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  1. #1
    Function Curry'er JimmyP's Avatar
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    Notice: This is a discussion thread for comments about the SitePoint article, Douglas Crockford: JavaScript Doesnít Suck.
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    Very nice interview! Mr. Crockford is one of the people in this industry who I really respect!

  2. #2
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    "JavaScript doesn't suck": Well it's not so terrible once you make some choices, but there are just so many ways one can skin the OOP cat in JavaScript, so many base libraries etc., it's a bit frustrating/confusing for someone coming from other languages.

    My own vague negative feeling also has to do with the general perception of "good coding practices": I've not done so for long, but hanging out in JS forums the topic seems much less interesting to other coders than in other languages (it's kind of an obsession for me. Heck I've developed my own JS syntactic sugar to check types and interfaces :P ).

  3. #3
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    paul_wilkins's Avatar
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    Good coding practices are important, but the sad thing is that some of the forum visitors just don't want to know about it. THey just want their bad code that was obtained from elsewhere, to just work.

    In such cases there isn't much that you can do to improve things, other than help them to get it working and then perhaps later on cover how it can be improved.

    One of the directions I want to move more towards is in writing more easily readable code. One of the conventions that Douglas Crockford pushes for is that functions must be defined before they're used, but that makes it harder to read the code. When the code starts with the main function and below it hang the smaller supplementary functions, it's much easier to follow the flow of the code in that manner.

    There is a book review of Clean Code that you might want to look at. As I work my way through the book I'm finding a lot of things that I fully agree with, and want to implement what it has to say in my daily coding.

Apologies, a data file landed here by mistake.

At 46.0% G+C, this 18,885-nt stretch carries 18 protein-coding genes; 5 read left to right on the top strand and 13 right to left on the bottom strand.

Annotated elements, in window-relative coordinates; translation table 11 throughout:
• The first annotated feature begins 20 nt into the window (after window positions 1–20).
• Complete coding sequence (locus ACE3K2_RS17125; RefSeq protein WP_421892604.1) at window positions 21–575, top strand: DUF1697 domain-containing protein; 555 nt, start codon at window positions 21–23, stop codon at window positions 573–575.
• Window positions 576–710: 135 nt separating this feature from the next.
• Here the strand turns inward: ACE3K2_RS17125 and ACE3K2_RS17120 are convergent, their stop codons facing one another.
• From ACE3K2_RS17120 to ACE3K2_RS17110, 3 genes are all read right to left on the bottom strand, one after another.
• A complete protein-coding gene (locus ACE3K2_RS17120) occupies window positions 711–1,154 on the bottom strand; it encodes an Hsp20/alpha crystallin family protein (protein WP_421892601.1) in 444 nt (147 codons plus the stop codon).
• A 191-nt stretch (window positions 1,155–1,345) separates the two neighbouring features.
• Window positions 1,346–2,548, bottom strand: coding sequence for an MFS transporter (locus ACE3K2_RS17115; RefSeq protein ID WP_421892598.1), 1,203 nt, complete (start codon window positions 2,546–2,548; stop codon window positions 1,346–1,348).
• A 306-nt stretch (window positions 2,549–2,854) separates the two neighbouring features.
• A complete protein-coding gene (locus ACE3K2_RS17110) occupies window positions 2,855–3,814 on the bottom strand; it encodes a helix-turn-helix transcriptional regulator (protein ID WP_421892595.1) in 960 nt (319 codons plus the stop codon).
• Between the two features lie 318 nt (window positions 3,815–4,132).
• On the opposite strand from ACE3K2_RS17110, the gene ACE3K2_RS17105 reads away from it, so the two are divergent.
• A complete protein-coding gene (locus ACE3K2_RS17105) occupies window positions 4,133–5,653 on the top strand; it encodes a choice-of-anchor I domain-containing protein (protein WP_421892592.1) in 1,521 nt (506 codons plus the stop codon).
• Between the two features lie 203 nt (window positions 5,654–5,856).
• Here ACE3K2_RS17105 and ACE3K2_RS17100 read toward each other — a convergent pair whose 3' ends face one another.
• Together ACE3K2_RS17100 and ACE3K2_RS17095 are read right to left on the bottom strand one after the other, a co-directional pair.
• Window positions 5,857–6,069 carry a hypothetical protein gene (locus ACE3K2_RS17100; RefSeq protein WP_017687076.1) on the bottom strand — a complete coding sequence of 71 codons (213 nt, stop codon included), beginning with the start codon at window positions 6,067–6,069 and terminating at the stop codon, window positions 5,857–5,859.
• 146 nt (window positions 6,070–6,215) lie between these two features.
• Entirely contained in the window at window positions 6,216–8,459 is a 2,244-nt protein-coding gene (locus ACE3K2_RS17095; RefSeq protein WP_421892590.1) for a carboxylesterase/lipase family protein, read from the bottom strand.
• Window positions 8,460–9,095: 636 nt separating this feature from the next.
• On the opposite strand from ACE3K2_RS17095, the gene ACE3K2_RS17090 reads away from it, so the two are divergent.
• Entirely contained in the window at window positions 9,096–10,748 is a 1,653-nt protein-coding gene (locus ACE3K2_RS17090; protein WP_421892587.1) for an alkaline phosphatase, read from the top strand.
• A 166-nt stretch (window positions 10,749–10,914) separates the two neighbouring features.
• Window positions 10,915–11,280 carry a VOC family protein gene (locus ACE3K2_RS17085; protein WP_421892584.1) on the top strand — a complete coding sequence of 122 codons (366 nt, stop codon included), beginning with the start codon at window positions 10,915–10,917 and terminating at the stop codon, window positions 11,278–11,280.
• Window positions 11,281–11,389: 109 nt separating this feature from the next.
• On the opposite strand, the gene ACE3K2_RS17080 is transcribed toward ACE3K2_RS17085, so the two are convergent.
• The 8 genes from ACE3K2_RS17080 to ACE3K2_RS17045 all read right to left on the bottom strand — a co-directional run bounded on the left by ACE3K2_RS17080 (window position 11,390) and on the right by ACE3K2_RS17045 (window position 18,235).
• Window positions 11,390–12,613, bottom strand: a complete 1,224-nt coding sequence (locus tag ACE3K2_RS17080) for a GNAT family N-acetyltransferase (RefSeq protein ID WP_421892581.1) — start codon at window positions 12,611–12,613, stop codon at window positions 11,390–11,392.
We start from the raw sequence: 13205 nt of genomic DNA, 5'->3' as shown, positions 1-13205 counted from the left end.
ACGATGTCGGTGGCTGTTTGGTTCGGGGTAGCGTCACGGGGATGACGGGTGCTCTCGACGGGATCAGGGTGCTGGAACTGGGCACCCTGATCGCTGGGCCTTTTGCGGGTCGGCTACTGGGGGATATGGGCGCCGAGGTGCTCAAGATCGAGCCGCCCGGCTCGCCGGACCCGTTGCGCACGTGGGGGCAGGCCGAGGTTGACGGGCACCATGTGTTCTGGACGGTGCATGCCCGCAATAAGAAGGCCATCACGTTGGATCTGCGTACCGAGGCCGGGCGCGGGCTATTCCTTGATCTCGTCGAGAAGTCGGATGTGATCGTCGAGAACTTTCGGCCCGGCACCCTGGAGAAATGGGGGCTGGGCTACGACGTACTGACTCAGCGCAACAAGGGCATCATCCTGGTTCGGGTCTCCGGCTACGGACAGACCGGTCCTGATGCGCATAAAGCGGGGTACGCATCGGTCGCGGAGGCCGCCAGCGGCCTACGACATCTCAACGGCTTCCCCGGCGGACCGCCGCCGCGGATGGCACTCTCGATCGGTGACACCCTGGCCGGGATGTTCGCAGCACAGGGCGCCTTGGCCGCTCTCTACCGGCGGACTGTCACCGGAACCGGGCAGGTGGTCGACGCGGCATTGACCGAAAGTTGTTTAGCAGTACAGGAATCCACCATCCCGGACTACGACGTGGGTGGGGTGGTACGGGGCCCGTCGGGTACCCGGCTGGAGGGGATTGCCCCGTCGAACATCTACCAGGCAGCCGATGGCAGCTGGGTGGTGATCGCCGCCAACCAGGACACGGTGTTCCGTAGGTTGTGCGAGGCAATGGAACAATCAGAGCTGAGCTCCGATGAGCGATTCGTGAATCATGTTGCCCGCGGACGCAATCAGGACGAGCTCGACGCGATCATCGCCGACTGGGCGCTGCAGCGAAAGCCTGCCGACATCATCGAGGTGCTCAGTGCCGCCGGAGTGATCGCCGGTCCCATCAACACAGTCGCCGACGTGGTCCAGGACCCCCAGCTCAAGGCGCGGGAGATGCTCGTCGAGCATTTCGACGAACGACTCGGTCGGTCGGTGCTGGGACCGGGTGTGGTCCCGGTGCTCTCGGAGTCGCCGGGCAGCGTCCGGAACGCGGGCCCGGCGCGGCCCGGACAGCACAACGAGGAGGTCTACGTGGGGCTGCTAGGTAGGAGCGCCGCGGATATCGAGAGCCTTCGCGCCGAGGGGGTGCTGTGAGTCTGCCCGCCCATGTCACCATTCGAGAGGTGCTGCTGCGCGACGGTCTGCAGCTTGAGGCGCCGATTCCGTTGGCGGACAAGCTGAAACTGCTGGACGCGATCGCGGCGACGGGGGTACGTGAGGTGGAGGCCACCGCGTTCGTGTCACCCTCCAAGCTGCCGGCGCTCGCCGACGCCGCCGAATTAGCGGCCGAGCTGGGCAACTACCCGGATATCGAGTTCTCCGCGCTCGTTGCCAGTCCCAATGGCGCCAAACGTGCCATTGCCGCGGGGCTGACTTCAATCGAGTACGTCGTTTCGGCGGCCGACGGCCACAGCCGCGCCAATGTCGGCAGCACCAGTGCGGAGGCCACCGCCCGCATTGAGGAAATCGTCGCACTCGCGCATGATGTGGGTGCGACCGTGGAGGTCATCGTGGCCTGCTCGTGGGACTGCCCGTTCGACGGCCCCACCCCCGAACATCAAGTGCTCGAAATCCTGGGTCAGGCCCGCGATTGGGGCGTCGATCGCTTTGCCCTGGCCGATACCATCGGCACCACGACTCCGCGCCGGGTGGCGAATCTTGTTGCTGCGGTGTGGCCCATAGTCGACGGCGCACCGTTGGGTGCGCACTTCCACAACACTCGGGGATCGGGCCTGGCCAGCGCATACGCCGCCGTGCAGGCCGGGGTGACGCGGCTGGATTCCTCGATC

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    Reference: JavaScript, Quirksmode Validate: HTML Validation, JSLint
    Car is to Carpet as Java is to JavaScript

  4. #4
    SitePoint Member loganathan's Avatar
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    looks good about javascript

  5. #5
    SitePoint Addict skunkbad's Avatar
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    Nice article. I think javascript is fun, especially since it is very php-like in terms of syntax, making it easy to learn for me (because I learned php first). I learned from Thau's 'The Book of Javascript'. I'd like to know more about javascript, so I'll take a look at Crockford's new book the next I go to the bookstore.

  6. #6
    Andrei Railean
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    Douglas Crockford gave a short talk about JavaScript at the Australian Yahoo! office (Yahoo!7) while on his visit for Web Directions. That talk and Dmitry's Raphael library have ignited my desire to dive deeper into JS.

    The most important thing that I realised from Douglas' talk at Y! was that we've done so much progress exactly because JS has not changed. Good or Bad features, people have worked with them to create beautiful solutions. That would have been impossible if the language were always changing. When asked about JSON, Douglas said that it will never change. JSON doesn't have a version number exactly for longevity reasons. I guess if it's changed, it's no longer JSON, although allowing a comma after the last item of the array would be nice. :)

    Universities should teach JavaScript as a first programming language because it's the most popular language in the world.

  7. #7
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    @pmw57: I agree about most people wanting their code to just work, at least that's what I see. The fact is, the real benefit of good coding practice come when the codebase grows larger, not when the script is 10-100 lines long.

    So, I guess coming from a background in Web design where JavaScript seems complementary rather than the main tool, most coders don't care. Only a minority end up developing Gmail-sized apps :P

    And thanks for the link. There are indeed some interesting ideas in there.

  8. #8
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    I dreaded javascript, but once Firebug and the Prototype JS Framework came out it wasn't as painful anymore. Javascript is still a large hurdle for people.

  9. #9
    SitePoint Zealot sherl0ck's Avatar
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    Crockford is like a javascript GOD
    I will agree on everything he says about javascript

  10. #10
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    paul_wilkins's Avatar
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    I am close to agreeing with you there.
    There is only one thing that I am dubious about with Doug and that's on the ordering of functions. He wants functions ordered so that the functions that are required by other functions appear first above the other functions that require them.

    The difficulty that I have with this is that it make it harder to read and understand the code, because it is difficult to gain any context until you are further down through the code.

    I do realise that it's supposed to help javascript in some way, but I feel that there is a conflict between helping the compiler and helping the next person who comes along to use your code.
    Programming Group Advisor
    Reference: JavaScript, Quirksmode Validate: HTML Validation, JSLint
    Car is to Carpet as Java is to JavaScript


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